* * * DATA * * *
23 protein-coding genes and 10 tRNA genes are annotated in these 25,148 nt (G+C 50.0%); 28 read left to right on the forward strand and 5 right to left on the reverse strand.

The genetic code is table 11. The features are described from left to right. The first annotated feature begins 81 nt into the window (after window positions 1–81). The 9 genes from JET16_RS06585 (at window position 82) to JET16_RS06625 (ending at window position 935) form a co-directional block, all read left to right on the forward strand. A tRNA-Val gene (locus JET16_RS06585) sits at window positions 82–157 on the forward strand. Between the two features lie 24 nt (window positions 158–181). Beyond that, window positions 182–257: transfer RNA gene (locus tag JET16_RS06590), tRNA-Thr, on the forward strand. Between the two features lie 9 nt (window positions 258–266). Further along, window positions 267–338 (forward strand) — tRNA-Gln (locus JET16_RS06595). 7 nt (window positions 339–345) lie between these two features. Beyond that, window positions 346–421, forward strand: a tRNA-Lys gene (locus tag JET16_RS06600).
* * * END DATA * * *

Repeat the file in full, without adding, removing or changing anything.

23 protein-coding genes and 10 tRNA genes are annotated in these 25,148 nt (G+C 50.0%); 28 read left to right on the forward strand and 5 right to left on the reverse strand.

The genetic code is table 11. The features are described from left to right. The first annotated feature begins 81 nt into the window (after window positions 1–81). The 9 genes from JET16_RS06585 (at window position 82) to JET16_RS06625 (ending at window position 935) form a co-directional block, all read left to right on the forward strand. A tRNA-Val gene (locus JET16_RS06585) sits at window positions 82–157 on the forward strand. Between the two features lie 24 nt (window positions 158–181). Beyond that, window positions 182–257: transfer RNA gene (locus tag JET16_RS06590), tRNA-Thr, on the forward strand. Between the two features lie 9 nt (window positions 258–266). Further along, window positions 267–338 (forward strand) — tRNA-Gln (locus JET16_RS06595). 7 nt (window positions 339–345) lie between these two features. Beyond that, window positions 346–421, forward strand: a tRNA-Lys gene (locus tag JET16_RS06600).